Camillus Think of the Erie Canal in the way we often think of Interstate-90. It stretches from one end of New York state to the other and allowed for, at the time, an easy transport of people and goods.
When it was first concocted back in the early part of the 19th century, it quickly became one of the most innovative things in the country. The then 363-mile long canal -- now a 524-mile connection of waterways -- was the first all-aquatic link between the Great Lakes and the Atlantic Ocean, chosen as a path of least resistance. Of the many stops along the way, one local spot has persevered and grown into a tourist and historian attraction.
“[The village of Camillus] was, at the time, a very industrious place,” park co-director Liz Beebe said. “We were known for our good wheat crops.”
This spring, the Camillus Erie Canal Park will be over the hill.
The park, which will turn 40 years old, will be holding a private ceremony on March 10 to show appreciation for the volunteers and members who help preserve the park.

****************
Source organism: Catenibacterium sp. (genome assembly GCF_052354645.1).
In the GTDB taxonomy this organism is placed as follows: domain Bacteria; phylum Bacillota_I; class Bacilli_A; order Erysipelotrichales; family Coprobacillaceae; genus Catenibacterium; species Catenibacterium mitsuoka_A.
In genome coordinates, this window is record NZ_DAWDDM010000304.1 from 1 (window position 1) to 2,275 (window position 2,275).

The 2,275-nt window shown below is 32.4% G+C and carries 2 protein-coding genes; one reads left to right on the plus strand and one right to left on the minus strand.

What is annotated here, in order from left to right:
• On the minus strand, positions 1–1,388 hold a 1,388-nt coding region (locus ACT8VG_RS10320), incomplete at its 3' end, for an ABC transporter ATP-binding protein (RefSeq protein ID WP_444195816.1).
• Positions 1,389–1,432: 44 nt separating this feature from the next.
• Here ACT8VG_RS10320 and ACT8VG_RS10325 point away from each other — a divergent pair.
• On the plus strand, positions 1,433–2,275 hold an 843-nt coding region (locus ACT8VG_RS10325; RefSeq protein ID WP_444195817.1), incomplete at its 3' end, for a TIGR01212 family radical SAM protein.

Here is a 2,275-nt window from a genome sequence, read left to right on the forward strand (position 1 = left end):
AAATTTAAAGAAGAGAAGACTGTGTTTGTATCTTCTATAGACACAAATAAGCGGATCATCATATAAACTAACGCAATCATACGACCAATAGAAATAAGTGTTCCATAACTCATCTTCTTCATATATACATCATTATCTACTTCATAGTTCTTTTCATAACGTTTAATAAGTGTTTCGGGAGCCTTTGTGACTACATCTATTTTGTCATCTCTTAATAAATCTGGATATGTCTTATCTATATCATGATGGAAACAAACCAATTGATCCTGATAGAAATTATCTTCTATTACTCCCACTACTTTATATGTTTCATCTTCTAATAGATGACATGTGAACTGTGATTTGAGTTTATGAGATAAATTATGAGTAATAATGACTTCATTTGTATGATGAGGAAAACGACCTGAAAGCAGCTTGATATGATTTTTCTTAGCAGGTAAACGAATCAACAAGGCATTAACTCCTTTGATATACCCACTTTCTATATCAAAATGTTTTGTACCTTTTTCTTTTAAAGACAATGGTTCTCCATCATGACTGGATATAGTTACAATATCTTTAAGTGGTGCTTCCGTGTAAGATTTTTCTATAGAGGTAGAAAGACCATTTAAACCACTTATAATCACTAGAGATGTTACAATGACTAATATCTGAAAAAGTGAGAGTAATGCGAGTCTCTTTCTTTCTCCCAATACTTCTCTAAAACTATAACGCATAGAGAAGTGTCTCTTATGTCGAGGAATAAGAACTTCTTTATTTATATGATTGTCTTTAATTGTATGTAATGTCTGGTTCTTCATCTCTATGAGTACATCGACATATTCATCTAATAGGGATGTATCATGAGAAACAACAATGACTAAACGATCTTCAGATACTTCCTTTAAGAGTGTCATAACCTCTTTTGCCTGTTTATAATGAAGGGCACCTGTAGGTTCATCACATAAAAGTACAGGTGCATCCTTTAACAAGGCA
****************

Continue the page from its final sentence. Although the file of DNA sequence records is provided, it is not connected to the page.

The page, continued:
Liz and Dave Beebe, a retired couple residing in central New York for the majority of their lives, have basically devoted everything to the Camillus Erie Canal Park for said 40 years. With no experience in the canal system, the two dove in head first, taking responsibility for the then 164-acre property upon approval from the town office. The couple said approximately 207,000 people visited the park in 2011.
“We accepted the responsibility,” Dave said with a sheepish grin. “After that, we just had to find out where the canal was!”
That sense of humor, along with unmatched devotion to the canal, has allowed the pair to oversee the park’s growth into a 400-acre parcel of water and beauty, burgeoning with scenic trails, camping and even guided water tours on boats built through raised funds.